Home > Ephemeris Program, Planets > 09/07/2016 – Ephemeris – Then there was one in the west and two in the southwest

09/07/2016 – Ephemeris – Then there was one in the west and two in the southwest

September 7, 2016

Ephemeris for Wednesday, September 7th. The Sun will rise at 7:12. It’ll be up for 12 hours and 54 minutes, setting at 8:07. The Moon, 2 days before first quarter, will set at 11:29 this evening.

Tonight we still have all the bright classical planets in the evening sky, barely. Venus, Mercury, Jupiter are very low in the west, but only Venus is briefly visible after sunset. It will set at 9:03 p.m. Later this month Mercury and Jupiter will pass the Sun to become visible in the morning sky. Venus alone will remain in the evening sky, slowly pulling away from the Sun. Mars, Saturn and the star Antares start the evening in the southwestern sky in a triangle, with Saturn on top, Mars below and to the left, and Antares below and right of Mars. Saturn, spectacular in telescopes with its rings, will set at 11:45 p.m. And Mars, moving rapidly to the east against the stars will set at 11:50 p.m.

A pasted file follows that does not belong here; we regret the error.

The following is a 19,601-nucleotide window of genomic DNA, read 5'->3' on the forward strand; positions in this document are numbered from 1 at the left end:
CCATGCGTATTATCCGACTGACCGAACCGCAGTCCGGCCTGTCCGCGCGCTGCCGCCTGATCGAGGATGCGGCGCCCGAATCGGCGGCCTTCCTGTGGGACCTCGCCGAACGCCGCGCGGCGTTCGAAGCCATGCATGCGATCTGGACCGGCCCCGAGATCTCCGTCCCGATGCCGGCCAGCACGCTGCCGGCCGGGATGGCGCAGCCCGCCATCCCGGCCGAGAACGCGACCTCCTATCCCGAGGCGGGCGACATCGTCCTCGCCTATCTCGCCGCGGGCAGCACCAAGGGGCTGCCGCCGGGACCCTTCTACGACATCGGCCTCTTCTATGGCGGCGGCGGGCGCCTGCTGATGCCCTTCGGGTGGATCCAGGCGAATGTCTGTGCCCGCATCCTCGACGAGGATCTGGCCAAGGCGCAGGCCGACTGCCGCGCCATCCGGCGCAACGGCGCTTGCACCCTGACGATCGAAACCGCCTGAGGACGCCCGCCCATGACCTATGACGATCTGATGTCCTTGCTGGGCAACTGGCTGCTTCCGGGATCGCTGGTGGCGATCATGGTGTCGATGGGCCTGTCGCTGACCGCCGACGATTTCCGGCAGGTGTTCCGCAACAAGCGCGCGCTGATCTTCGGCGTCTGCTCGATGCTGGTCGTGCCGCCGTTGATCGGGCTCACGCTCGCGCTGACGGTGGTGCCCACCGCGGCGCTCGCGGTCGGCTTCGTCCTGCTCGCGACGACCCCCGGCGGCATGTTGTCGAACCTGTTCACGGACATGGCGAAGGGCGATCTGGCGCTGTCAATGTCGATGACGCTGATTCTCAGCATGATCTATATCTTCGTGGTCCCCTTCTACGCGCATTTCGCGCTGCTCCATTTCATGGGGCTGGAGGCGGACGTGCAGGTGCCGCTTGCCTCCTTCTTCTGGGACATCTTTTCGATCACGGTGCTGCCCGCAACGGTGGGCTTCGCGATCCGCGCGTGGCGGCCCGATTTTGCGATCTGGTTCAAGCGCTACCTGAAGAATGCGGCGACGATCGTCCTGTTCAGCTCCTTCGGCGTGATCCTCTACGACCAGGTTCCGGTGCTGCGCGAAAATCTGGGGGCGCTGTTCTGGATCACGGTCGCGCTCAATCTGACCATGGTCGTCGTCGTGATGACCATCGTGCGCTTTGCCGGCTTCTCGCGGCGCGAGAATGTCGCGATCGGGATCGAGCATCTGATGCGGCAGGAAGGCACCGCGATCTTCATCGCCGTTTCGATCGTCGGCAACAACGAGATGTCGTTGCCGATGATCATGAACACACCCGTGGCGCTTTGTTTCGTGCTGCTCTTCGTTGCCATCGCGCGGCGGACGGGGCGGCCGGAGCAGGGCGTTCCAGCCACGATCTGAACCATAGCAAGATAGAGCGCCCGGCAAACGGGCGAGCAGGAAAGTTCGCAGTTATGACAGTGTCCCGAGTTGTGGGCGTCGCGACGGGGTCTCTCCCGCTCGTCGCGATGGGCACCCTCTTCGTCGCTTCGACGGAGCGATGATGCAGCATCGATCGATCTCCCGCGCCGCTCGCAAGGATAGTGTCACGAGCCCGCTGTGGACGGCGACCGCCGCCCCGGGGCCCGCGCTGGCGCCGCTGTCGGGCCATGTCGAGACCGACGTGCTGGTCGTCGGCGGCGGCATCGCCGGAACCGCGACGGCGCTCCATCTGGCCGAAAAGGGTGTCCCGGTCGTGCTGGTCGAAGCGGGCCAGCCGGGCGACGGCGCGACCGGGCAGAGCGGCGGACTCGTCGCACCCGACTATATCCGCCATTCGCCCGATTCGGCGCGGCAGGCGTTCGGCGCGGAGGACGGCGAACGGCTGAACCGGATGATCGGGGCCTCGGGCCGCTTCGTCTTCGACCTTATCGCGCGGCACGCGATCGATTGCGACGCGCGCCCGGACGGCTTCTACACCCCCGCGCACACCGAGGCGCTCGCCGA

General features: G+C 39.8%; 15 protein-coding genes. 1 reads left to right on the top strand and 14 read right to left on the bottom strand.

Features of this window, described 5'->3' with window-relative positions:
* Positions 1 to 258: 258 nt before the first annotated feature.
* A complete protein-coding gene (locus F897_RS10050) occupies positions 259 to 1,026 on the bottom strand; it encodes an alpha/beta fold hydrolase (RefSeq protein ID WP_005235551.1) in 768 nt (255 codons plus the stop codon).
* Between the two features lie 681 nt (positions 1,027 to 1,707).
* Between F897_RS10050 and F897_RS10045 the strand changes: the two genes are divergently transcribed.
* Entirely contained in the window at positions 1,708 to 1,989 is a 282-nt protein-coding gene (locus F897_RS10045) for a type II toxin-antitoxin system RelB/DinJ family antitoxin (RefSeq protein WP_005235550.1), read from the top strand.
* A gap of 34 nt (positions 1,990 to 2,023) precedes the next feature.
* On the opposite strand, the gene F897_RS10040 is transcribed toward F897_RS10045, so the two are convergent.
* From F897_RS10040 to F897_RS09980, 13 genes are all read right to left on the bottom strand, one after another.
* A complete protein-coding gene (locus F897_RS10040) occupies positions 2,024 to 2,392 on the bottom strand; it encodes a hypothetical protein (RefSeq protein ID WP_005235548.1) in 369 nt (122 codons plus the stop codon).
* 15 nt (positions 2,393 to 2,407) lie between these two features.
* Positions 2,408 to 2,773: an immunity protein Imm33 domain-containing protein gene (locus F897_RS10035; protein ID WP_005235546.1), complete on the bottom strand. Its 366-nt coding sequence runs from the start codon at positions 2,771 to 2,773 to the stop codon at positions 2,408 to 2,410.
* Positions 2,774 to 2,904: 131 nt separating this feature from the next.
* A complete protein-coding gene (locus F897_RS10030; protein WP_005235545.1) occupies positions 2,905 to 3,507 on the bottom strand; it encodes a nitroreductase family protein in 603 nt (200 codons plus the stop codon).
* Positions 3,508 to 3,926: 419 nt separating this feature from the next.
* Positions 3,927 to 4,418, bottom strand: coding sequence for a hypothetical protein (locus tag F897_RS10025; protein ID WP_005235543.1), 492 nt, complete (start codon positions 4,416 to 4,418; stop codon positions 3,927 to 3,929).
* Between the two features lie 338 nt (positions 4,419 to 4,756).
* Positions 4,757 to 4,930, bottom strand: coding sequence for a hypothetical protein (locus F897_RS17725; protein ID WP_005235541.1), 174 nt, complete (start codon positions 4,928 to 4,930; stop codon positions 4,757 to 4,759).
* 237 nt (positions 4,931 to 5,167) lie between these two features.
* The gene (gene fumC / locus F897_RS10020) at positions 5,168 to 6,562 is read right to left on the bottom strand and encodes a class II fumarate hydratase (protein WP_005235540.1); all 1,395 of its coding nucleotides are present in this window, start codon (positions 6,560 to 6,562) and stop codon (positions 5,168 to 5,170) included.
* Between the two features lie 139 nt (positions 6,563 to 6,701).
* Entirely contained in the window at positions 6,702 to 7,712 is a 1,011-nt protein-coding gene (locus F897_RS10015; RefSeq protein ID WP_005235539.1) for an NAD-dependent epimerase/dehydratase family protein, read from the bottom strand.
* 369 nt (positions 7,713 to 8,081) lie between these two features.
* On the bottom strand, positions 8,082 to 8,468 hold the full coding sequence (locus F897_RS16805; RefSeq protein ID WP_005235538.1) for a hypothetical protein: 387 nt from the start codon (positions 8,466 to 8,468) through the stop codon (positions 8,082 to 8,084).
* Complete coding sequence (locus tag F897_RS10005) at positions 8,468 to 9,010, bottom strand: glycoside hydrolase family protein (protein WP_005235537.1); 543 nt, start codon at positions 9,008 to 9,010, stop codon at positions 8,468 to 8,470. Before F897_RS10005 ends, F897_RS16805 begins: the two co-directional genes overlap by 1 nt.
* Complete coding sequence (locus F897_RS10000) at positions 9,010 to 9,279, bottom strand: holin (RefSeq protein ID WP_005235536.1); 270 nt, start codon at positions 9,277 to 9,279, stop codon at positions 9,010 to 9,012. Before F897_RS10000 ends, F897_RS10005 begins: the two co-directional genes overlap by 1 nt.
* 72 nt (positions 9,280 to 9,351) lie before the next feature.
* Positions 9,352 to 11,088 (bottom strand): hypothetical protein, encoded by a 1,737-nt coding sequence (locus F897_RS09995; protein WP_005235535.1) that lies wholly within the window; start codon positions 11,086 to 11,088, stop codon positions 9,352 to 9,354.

Times are for the Traverse City/Interlochen area of Michigan. They may be different for your location.

Addendum

Venus

Looking very low in the west at 8:30 p.m., 20 minutes after sunset, September 7, 2016. Created using Stellarium.

Planets to the southwest

The Moon and the Mars-Saturn-Antares triangle at 9:30 p.m., September 7, 2016. Created using Stellarium.

Moon

The Moon tonight as it might be seen in binoculars at 9:30 p.m. September 7, 2016. Created using Stellarium.

Saturn and Moons

Saturn and some of its moons at 9:30 p.m. September 7, 2016. Created using Cartes du Ciel (Sky Charts).

Planets on a single night

Planets and Moon at sunset and sunrise of a single night starting with sunset on the right on September 7, 2016. The night ends on the left with sunrise on September 8. Actually all the naked eye planets are in the evening sky. If you are using Firefox right-click on the image and select View Image to enlarge the image. That goes for all the large images. Created using my LookingUp program.

 

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